No talks on drug despite minister’s promise

No talks are under way with the manufacturer of a drug that threw a lifeline to patients with genetic emphysema, despite a commitment from the health minister to the family of a woman who died while the drug was withheld.

Marion Kelly, aged 52, from Tipperary, died on December 1, two weeks after the death of Anna Cassidy, aged 68, from Donegal.

Both woman had Alpha-1 antitrypsin deficiency, a disease that can cause severe lung and liver damage. Both had been on Respreeza, the only drug shown to slow its progression.

The women died during a time when the drug was unavailable as the HSE and manufacturer CSL Behring rowed over who should pay the administer costs. Less than 24 hours after Ms Kelly’s death, the HSE backtracked and agreed to cover administration costs.

Lorraine Doherty, Anna’s daughter, said her mother died “gasping for breath”.

Johnny Hannan, aged 68, from Mallow, Co Cork, who has Alpha 1, and who is spokesman for the Alpha-1 Action group, said Health Minister Simon Harris gave a commitment to the Kelly family, at a meeting on January 29, to re-engage with CSL Behring.

Mr Hannan said Mr Harris had engaged in “lip service”.

We’ve been hearing all this lip-service since late last year that he is personally going to ensure that negotiations take place,” said Mr Hannan. “But from what we can see, that is not happening.

Both the HSE and CSL Behring confirmed to the Irish Examiner that there are no talks ongoing regarding State reimbursement of Respreeza — the HSE turned down the reimbursement application in April 2017.

The drug had been available for a decade to 21 patients who took part in a clinical trial and subsequently under a compassionate access programme, as CSL awaited a decision on State reimbursement.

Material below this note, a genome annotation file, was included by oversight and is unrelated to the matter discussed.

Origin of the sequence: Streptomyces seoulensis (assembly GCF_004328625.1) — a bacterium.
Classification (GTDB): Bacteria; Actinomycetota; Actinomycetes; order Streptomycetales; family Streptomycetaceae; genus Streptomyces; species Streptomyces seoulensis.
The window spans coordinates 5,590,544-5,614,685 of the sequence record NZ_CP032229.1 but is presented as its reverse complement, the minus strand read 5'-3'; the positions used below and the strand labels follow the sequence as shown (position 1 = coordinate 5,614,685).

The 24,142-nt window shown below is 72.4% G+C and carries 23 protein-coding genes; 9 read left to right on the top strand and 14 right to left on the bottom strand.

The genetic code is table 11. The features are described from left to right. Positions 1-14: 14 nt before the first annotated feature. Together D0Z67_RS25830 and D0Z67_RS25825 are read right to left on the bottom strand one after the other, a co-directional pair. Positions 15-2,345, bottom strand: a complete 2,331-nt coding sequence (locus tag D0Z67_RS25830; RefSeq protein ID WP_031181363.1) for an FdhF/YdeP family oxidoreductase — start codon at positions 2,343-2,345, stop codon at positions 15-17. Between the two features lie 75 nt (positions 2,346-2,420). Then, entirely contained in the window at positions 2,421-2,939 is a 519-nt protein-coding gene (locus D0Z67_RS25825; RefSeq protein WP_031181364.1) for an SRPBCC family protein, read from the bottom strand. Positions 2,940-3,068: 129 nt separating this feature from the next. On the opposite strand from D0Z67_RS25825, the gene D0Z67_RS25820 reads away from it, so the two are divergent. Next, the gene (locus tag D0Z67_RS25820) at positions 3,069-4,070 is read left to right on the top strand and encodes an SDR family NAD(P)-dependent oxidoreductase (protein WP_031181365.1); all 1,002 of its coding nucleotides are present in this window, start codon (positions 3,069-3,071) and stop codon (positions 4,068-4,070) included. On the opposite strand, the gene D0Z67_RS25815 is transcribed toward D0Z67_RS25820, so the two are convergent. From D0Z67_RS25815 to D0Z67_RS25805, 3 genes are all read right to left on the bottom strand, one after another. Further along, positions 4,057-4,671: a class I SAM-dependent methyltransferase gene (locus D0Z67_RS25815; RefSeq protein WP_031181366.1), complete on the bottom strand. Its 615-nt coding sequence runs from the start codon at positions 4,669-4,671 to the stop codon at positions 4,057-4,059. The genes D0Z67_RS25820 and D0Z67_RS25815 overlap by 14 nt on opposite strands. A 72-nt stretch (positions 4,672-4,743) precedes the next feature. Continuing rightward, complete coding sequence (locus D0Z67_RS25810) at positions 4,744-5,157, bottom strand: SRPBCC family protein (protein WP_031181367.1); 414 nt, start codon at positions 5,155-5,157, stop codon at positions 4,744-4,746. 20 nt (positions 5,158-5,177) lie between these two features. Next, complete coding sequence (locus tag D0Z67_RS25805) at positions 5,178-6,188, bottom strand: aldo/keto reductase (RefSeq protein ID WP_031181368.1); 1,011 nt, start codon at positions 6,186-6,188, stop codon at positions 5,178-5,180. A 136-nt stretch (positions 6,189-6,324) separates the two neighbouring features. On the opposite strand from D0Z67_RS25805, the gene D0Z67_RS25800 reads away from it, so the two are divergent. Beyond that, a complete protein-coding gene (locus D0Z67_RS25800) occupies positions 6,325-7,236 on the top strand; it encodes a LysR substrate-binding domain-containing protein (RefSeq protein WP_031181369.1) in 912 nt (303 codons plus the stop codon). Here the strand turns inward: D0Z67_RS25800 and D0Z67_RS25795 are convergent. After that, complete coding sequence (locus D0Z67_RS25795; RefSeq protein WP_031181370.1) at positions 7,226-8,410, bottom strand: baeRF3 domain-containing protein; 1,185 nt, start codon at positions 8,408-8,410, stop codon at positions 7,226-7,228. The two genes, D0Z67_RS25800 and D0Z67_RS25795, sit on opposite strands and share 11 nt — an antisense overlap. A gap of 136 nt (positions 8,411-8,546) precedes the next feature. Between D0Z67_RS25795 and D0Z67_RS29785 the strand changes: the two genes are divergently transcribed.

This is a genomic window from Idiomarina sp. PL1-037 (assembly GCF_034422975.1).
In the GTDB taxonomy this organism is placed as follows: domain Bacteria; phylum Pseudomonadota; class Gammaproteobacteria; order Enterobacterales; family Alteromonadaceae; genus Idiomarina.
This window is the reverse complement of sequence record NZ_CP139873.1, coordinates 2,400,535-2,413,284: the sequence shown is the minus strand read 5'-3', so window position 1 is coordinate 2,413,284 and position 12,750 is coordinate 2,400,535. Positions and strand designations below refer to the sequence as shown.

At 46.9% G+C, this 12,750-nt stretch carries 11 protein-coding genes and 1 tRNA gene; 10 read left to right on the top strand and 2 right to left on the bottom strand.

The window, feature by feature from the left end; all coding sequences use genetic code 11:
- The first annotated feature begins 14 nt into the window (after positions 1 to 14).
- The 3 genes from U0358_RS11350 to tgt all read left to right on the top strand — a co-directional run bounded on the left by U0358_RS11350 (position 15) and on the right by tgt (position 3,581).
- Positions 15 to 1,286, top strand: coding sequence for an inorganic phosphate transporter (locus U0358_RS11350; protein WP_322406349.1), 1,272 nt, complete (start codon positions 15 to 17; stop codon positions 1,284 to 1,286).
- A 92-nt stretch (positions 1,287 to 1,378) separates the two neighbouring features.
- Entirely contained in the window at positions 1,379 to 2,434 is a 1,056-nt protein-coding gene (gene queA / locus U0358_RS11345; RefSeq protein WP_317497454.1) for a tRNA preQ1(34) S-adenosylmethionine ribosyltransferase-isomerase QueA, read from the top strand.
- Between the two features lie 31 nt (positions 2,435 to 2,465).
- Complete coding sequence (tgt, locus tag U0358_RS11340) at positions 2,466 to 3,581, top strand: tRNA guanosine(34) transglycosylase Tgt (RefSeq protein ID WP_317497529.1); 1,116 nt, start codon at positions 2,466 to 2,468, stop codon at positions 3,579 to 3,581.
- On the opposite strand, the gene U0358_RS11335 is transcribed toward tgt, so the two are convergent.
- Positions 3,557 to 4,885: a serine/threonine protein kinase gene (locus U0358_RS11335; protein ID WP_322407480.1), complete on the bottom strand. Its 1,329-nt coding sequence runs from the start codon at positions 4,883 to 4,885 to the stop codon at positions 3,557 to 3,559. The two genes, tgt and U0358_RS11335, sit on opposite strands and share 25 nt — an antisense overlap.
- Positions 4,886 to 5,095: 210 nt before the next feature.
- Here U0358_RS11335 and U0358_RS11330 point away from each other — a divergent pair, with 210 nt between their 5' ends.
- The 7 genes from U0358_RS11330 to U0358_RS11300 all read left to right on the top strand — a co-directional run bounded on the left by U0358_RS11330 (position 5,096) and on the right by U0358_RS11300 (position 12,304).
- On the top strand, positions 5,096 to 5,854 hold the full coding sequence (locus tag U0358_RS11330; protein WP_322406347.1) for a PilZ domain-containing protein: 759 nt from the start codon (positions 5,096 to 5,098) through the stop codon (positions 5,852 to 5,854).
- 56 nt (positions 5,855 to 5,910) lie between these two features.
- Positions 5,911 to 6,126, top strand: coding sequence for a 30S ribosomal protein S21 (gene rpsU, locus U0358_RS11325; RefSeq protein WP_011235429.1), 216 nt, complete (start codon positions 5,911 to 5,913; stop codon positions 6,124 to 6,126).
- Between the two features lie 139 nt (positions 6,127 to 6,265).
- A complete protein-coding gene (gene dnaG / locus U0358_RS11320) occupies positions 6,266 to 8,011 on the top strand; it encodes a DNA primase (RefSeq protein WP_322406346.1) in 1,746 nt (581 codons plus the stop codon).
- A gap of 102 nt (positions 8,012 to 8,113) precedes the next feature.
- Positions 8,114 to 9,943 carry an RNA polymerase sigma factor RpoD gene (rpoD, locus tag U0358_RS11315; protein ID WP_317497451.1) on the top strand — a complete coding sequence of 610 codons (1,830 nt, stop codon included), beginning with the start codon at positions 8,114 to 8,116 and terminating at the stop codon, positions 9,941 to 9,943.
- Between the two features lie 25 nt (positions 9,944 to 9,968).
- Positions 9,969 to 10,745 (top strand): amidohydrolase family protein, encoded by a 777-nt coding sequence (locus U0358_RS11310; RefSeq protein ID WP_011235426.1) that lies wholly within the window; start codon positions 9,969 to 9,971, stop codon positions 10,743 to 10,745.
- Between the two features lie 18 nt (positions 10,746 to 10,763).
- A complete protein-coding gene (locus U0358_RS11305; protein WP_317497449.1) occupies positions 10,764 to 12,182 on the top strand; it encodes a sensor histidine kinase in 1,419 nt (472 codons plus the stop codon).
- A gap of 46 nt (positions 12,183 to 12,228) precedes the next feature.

The HSE refused on cost grounds, and patients, other than those who take part in a second trial due to get under way around June, will lose access this year. The company has said it estimates about half of the patients will partake in the new trial.

The HSE said it is “open to discussion” if CSL submits a new reimbursement application with a “significantly” improved price offer, but said there is “no expectation that will happen”.

There are no formal negotiations ongoing between the HSE and the drug company on Respreeza as the company made it clear that the offer the HSE formally considered in 2017 was its best possible offer,” said the HSE.

The Department of Health did not respond to a request to explain why Mr Harris had given a commitment to the Kelly family that there would be engagement with CSL.

Mr Hannan said it was 18 months before a decision was reached on the initial reimbursement application and Alpha-1 patients did not have time on their side.



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